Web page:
O.K. Ready to rock. Just type grunt to build, or grunt.cmd if you're on Windows (thanks @stevensacks). When you're finished, you should have a new folder called www-release. Check out the build.txt file to see where everything ended up.

css/bootstrap-responsive.css  
----------------
css/bootstrap-responsive.css

css/bootstrap.css  
----------------
css/bootstrap.css

css/style.css  
----------------
css/style.css

js/common.js  
----------------
js/common.js  
js/app/models/basicModel.js  
js/vendor/bootstrap.js

js/app/main-about.js  
----------------
js/app/models/aboutModel.js  
js/app/main-about.js

js/app/main-contact.js  
----------------
js/app/models/contactModel.js  
js/app/main-contact.js  

If you take a look at the common.js file in www-release, it should look like a big blob of minified code. That's what we want to see. In this case it contains our BasicModel, Twitter Bootstrap, jQuery, and our original configuration code. If you refer to about.html you can see how we control the load order:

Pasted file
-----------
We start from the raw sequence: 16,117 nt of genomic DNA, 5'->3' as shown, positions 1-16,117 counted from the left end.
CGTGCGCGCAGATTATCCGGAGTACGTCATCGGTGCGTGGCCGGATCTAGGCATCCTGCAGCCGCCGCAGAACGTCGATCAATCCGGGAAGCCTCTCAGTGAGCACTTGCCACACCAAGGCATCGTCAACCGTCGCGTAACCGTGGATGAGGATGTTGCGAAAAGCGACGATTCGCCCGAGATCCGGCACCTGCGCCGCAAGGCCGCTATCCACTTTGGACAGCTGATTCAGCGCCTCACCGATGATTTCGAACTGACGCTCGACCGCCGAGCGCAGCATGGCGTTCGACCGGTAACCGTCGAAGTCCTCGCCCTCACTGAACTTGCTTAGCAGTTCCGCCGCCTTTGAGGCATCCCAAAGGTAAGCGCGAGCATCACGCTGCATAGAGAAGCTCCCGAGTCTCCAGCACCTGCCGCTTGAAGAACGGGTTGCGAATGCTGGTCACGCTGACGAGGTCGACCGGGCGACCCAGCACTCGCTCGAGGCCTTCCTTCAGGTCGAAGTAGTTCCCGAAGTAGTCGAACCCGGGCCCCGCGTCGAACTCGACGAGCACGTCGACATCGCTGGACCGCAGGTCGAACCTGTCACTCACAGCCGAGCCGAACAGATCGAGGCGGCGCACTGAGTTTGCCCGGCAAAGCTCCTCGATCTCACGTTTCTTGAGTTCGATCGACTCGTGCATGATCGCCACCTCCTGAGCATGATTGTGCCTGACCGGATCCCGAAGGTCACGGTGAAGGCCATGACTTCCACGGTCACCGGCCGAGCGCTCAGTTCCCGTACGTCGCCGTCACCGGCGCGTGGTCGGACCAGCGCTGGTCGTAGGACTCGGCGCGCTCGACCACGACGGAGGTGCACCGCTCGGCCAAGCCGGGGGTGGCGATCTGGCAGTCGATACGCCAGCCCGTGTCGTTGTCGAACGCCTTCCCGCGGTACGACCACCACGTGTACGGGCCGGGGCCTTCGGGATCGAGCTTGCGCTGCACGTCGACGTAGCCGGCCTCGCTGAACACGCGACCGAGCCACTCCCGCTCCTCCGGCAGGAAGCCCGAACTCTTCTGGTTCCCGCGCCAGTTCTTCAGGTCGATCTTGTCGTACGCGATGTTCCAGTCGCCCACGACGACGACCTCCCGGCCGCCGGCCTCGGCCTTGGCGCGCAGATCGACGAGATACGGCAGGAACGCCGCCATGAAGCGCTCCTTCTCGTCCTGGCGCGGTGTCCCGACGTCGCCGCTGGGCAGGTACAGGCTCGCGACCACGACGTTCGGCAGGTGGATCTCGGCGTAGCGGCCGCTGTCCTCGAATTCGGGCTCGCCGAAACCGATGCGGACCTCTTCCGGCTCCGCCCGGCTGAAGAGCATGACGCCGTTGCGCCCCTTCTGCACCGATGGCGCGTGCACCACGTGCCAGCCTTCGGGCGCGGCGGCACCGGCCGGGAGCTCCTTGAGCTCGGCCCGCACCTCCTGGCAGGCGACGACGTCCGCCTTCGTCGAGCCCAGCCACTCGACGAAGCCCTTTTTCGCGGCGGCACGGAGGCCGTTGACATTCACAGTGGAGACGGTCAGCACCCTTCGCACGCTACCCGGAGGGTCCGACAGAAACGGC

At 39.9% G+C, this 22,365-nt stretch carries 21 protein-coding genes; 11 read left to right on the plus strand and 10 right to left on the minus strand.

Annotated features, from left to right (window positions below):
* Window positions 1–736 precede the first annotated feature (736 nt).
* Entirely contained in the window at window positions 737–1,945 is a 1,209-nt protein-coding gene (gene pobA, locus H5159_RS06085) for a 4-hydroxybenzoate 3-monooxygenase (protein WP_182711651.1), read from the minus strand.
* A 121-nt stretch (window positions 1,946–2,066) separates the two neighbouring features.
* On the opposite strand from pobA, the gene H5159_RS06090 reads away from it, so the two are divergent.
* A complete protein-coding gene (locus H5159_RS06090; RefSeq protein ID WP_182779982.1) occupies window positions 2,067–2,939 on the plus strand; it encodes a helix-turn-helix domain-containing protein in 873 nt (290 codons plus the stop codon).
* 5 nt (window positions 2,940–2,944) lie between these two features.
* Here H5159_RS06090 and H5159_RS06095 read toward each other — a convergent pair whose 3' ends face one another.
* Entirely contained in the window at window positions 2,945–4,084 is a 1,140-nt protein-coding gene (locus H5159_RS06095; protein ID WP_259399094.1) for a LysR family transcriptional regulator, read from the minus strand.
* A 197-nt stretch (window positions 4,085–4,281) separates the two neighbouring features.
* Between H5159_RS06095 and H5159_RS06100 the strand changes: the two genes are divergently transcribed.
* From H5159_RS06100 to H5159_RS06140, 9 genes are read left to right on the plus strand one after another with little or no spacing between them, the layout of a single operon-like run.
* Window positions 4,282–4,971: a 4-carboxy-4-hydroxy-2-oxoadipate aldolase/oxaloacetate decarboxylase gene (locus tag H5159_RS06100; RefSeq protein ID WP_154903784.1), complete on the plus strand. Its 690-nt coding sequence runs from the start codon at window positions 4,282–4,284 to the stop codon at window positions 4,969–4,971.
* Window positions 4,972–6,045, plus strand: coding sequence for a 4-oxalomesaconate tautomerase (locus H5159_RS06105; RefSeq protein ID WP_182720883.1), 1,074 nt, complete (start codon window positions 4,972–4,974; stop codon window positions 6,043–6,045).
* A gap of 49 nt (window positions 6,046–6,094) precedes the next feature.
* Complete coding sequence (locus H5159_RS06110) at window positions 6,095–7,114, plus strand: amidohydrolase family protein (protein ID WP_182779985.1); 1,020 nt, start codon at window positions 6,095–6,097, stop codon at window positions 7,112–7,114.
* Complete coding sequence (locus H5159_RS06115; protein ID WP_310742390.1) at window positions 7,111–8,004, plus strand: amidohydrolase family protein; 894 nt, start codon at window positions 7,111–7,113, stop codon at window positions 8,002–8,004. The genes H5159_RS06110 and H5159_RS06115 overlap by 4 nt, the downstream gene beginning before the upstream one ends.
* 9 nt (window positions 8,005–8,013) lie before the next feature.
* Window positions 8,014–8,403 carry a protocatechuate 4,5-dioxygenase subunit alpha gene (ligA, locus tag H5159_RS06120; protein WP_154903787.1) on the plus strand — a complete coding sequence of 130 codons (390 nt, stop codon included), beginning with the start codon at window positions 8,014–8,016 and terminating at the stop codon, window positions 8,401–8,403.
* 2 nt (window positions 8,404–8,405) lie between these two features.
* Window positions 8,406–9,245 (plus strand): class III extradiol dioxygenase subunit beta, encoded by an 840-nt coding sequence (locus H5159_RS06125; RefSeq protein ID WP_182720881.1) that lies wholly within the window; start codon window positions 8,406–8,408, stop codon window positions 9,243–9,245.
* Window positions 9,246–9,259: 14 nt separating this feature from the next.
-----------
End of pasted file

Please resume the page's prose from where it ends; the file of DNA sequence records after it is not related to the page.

<script src="./js/vendor/require.js"></script>  
<script type="text/javascript">  
// Load common code that includes config,
// then load the app logic for this page.
require(['./js/common'], function (common) {  
  // ./js/common.js sets the baseUrl to be ./js/
  // You can ask for 'app/main-about' here instead
  // of './js/app/main-about'
  require(['app/main-about']);
});
</script>  

First, we bring in RequireJS. Then we load common.js, and only after common.js is loaded do we request the page specific code in main-about. If you stick to this structure, you should be able to layer your code so it's easy to manage.

Grab the Example Source

Hope you learned something new today. Feedback and suggestions always welcome in the comments below. Thanks!